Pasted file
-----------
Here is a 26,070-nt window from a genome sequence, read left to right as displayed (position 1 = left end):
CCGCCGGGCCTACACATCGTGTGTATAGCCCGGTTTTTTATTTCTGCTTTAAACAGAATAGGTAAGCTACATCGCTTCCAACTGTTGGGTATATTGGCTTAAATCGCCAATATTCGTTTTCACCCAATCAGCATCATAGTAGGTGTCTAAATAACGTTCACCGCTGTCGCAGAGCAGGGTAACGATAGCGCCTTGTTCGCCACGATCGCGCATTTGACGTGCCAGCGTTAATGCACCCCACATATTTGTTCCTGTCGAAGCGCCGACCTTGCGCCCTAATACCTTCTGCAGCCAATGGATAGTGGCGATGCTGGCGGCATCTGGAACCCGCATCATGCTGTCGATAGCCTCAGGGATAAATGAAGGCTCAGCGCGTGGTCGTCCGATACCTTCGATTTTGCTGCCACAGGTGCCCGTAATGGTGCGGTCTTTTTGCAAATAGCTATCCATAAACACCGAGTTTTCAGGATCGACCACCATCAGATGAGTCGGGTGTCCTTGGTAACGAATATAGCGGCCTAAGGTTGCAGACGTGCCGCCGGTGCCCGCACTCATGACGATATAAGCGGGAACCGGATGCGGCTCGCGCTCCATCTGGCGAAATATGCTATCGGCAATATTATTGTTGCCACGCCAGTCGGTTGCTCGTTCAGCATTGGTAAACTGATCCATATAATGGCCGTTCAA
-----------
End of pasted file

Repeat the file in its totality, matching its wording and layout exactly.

Here is a 26,070-nt window from a genome sequence, read left to right as displayed (position 1 = left end):
CCGCCGGGCCTACACATCGTGTGTATAGCCCGGTTTTTTATTTCTGCTTTAAACAGAATAGGTAAGCTACATCGCTTCCAACTGTTGGGTATATTGGCTTAAATCGCCAATATTCGTTTTCACCCAATCAGCATCATAGTAGGTGTCTAAATAACGTTCACCGCTGTCGCAGAGCAGGGTAACGATAGCGCCTTGTTCGCCACGATCGCGCATTTGACGTGCCAGCGTTAATGCACCCCACATATTTGTTCCTGTCGAAGCGCCGACCTTGCGCCCTAATACCTTCTGCAGCCAATGGATAGTGGCGATGCTGGCGGCATCTGGAACCCGCATCATGCTGTCGATAGCCTCAGGGATAAATGAAGGCTCAGCGCGTGGTCGTCCGATACCTTCGATTTTGCTGCCACAGGTGCCCGTAATGGTGCGGTCTTTTTGCAAATAGCTATCCATAAACACCGAGTTTTCAGGATCGACCACCATCAGATGAGTCGGGTGTCCTTGGTAACGAATATAGCGGCCTAAGGTTGCAGACGTGCCGCCGGTGCCCGCACTCATGACGATATAAGCGGGAACCGGATGCGGCTCGCGCTCCATCTGGCGAAATATGCTATCGGCAATATTATTGTTGCCACGCCAGTCGGTTGCTCGTTCAGCATTGGTAAACTGATCCATATAATGGCCGTTCAA